Quantcast
Environmental News for a Healthier Planet and Life

Help Support EcoWatch

Trump Continues 'War on America’s Oceans' With New Executive Order

Oceans
Pexels

President Donald Trump issued an executive order Tuesday that replaces former President Barack Obama's oceans policy, which emphasized conservation and sustainability, with a new approach that shifts focus to energy independence, economic growth and security, Science Magazine reported.


Unlike Obama's 2010 executive order outlining policy for managing U.S. oceans, coastal waters and the Great Lakes, Trump's order made no mention of climate change or related problems like ocean acidification. It also excised references to biodiversity and conservation. While eight of 10 policy priorities listed in Obama's order referenced preserving or understanding the environment, only two of Trump's seven priorities mention the environment or sustainability, and both mention the economy as well.

Trump's executive order, "represents a significant step backward, a throwback to the 1960s when the primary focus was on aggressively expanding the use of the ocean with the assumption that it is so immense, so bountiful that it must be inexhaustible," marine ecologist Jane Lubchenco, who headed the National Oceanic and Atmospheric Administration (NOAA) under Obama and helped develop his administration's oceans policy, said.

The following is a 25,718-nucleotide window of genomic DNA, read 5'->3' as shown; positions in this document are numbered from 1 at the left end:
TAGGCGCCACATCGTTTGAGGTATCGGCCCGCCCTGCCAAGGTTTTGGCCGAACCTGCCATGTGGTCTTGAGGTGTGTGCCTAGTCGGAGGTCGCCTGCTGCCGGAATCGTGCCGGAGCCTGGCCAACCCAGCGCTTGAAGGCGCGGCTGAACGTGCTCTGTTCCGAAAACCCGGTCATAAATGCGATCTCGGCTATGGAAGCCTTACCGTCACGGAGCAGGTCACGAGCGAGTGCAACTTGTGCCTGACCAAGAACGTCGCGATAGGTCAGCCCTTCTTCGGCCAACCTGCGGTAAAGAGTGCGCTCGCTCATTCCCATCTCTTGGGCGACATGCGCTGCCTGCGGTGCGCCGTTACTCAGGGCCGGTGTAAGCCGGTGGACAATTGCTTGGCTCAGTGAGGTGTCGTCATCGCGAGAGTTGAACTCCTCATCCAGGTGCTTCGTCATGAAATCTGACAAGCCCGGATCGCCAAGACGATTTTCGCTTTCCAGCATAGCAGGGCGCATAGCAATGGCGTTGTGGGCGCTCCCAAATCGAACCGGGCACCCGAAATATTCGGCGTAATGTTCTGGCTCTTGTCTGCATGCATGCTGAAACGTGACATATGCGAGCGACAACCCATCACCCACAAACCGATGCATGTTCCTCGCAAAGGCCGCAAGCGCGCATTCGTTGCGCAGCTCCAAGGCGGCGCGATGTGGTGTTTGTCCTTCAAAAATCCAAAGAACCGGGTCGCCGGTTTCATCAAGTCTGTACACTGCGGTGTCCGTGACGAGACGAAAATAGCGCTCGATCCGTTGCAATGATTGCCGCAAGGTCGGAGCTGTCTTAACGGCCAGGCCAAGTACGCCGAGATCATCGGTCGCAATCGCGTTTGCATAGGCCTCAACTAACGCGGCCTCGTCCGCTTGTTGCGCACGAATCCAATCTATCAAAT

"The ocean, coastal, and Great Lakes waters of the United States are foundational to the economy, security, global competitiveness, and well-being of the United States. Ocean industries employ millions of Americans and support a strong national economy. Domestic energy production from Federal waters strengthens the Nation's security and reduces reliance on imported energy," the first paragraph of Trump's order begins.

The tone is in keeping with previous Trump administration decisions, such as the plan to open 90 percent of U.S. coastal waters to offshore oil drilling.

"This order is just the latest attack in what has become an all-out war on America's oceans. And it comes as the Trump administration is already trying to put drilling rigs off every coast from California to the Carolinas and make life easier for the biggest polluters," Christy Goldfuss of the Center for American Progress said in a statement.